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Employees need a role in company support for charities

Helping communities become great places to live and work starts with good neighbors working together for common causes. Since 1916, Wegmans has been giving back to every neighborhood where we do business, empowering our stores to invest in the success of their individual neighborhoods, because that’s where our employees and customers live. 

For Wegmans, giving back starts with setting priorities to ensure that giving reflects the company’s values. As you might expect, many of Wegmans’ efforts involve food; it is what we are known for. Our support for food banks amounted to more than 16 million pounds of food in 2008. Local support of Foodlink reaches more than 550 agencies that combat hunger in our community. 

Wegmans employees are a critical part of our charitable efforts. The scanning campaigns such as Check Out Hunger-fundraisers that let customers make donations at the checkout counter-have a broad reach and forceful message. Employees are empowered to lead this effort, and because of their work, last year the Check Out Hunger campaign raised more than $2 million companywide for the first time. 

Our employees also participate in United Way Day of Caring projects, and Colleen Wegman will head the annual campaign in 2010. 

No matter their industry, size or location, most companies at some point are asked to make a charitable contribution or support a cause. We believe that the best way to improve the lives of customers and employees is to focus our giving in areas where we have some experience or expertise: food for the hungry, healthy eating and activity, neighborhoods, young people and the United Way. These also line up with our company’s values of making a difference, empowerment, respect, caring and setting high standards.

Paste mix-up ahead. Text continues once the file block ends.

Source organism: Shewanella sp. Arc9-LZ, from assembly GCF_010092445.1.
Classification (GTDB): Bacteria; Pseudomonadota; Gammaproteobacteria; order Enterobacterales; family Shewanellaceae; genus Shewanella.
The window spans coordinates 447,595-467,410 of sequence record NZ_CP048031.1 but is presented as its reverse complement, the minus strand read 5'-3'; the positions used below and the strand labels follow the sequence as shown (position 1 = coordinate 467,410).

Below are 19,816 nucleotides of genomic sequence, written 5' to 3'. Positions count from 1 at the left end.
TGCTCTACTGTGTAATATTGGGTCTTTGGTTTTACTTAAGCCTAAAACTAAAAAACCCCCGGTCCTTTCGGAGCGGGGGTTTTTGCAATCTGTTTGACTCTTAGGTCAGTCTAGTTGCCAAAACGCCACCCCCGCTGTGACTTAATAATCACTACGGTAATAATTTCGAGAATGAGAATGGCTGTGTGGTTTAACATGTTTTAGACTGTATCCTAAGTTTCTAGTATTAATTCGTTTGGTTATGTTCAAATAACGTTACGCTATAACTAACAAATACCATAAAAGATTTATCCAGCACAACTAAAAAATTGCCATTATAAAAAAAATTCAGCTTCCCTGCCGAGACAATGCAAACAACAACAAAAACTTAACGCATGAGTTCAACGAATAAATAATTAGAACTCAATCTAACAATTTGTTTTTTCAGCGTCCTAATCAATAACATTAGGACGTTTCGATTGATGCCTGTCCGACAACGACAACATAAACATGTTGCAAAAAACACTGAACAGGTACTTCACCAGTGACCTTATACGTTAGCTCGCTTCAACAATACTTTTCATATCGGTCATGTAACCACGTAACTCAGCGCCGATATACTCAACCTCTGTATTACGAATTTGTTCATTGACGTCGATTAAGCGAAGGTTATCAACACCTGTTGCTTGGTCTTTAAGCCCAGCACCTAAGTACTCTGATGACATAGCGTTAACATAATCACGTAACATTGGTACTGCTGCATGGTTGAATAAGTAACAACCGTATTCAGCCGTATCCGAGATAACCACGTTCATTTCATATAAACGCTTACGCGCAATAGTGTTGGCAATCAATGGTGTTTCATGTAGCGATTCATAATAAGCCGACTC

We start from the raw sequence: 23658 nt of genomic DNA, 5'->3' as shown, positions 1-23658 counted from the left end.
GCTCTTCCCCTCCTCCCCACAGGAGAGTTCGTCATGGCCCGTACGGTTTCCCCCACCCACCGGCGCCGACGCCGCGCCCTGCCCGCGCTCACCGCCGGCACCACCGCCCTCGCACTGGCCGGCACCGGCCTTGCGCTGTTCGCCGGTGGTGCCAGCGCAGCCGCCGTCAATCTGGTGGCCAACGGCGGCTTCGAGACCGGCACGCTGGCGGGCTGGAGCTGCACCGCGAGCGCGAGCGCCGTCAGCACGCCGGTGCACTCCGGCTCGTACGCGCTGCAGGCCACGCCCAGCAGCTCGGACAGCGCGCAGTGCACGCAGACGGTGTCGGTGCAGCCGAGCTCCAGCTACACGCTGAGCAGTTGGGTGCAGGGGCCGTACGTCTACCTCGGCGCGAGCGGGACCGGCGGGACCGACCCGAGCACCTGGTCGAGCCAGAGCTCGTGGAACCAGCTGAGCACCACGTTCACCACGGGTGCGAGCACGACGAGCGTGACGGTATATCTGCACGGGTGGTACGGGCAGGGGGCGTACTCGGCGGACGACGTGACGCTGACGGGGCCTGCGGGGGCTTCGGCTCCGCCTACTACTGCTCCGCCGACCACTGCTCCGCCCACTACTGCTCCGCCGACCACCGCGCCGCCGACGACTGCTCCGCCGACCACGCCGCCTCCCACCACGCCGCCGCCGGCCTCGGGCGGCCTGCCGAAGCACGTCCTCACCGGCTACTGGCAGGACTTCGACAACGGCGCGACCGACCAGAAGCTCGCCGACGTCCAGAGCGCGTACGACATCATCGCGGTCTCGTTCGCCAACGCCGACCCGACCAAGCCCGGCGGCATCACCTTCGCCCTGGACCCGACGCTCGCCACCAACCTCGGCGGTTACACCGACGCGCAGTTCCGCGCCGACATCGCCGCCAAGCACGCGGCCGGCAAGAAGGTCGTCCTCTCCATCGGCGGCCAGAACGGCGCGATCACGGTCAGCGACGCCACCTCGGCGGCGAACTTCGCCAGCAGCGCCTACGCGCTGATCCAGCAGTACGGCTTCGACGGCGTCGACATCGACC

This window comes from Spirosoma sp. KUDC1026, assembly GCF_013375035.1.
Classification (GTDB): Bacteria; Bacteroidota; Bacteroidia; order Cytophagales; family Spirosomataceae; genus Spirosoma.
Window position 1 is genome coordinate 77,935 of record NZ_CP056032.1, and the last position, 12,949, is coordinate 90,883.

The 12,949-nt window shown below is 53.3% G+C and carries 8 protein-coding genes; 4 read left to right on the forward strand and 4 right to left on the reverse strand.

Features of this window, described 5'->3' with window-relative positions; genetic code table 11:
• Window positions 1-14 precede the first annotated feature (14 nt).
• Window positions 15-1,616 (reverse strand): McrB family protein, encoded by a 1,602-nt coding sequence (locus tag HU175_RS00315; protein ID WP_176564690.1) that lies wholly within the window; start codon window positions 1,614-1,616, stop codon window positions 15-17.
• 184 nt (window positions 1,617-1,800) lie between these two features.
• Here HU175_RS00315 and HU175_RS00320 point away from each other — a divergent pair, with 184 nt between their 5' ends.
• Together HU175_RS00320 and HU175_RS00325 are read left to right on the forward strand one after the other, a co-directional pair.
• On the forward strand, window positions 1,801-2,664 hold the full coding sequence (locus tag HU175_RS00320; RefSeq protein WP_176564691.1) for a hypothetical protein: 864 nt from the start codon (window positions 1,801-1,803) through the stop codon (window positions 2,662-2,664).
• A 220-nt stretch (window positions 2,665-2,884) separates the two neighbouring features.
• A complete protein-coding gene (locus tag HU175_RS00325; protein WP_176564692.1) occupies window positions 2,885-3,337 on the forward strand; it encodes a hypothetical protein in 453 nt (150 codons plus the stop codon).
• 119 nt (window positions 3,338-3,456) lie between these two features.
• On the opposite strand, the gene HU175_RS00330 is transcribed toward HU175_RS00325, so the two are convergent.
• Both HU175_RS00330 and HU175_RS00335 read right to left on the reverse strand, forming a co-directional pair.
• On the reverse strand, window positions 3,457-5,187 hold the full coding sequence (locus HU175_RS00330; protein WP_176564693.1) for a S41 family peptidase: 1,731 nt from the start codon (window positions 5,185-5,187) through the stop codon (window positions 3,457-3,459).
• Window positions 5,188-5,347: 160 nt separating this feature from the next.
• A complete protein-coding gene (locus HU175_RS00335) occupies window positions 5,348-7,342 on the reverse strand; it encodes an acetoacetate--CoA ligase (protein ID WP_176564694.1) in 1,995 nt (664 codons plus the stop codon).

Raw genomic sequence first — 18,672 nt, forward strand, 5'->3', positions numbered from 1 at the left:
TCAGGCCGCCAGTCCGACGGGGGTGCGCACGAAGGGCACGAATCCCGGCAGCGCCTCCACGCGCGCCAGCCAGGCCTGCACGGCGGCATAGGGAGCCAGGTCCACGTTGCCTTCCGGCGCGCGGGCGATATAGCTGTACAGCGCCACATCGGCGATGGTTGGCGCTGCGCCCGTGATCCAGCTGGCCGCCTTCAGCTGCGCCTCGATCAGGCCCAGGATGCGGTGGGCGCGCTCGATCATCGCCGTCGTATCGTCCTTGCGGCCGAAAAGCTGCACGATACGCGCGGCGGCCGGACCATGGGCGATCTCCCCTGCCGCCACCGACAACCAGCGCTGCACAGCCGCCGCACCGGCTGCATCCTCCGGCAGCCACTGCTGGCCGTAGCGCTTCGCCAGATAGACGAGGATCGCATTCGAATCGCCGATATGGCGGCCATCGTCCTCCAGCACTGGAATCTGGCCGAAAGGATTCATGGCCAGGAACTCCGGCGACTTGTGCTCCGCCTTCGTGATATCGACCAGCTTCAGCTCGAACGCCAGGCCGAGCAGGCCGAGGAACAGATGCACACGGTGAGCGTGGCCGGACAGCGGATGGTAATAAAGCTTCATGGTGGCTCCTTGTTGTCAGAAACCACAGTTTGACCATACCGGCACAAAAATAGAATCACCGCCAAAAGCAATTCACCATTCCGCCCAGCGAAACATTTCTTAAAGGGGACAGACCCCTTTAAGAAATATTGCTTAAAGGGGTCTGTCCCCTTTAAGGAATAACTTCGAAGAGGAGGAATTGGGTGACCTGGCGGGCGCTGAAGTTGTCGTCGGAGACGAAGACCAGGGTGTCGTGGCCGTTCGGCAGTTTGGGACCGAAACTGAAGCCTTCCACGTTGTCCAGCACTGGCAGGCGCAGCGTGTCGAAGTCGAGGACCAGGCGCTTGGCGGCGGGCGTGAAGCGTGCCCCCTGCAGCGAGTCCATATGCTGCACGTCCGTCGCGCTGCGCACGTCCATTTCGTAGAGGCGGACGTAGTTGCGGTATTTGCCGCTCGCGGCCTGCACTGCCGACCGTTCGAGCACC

What makes Wegmans successful in responding to specific needs is our two-pronged approach: Requests to support programs that will affect an entire county or region are considered by a cross-functional committee that is managed at the corporate level but includes store managers. Individual stores are empowered to make decisions about requests that affect their immediate neighborhoods. This approach can work for any company with multiple facilities. 

Even before we open a store in a new market, we talk to community leaders to understand the needs of the area. This is less about introducing Wegmans than about learning how that community works. What is important to the neighborhood? Are there specific community needs that might fit with Wegmans’ priority giving areas? It is remarkable how important the listening process can be, and any company can benefit from it. 

Wegmans’ model for charitable giving involves listening, empowering and implementing. It includes training store managers on how best to support community organizations, with coaching and clear budget guidelines so they are empowered to choose where their store dollars go. By decentralizing the neighborhood giving decisions, Wegmans is able to reach more people, more effectively. 

With a strong motivation to help others and a commitment to caring, Wegmans has developed an effective approach to giving, empowering individual stores to take the lead. 

Linda Lovejoy is community relations manager for Wegmans Food Markets Inc. Great Workplaces is a monthly column authored by executives from companies honored as best places to work.

 

08/28/09 (C) Rochester Business Journal. To obtain permission to reprint this article, call 585-546-8303.

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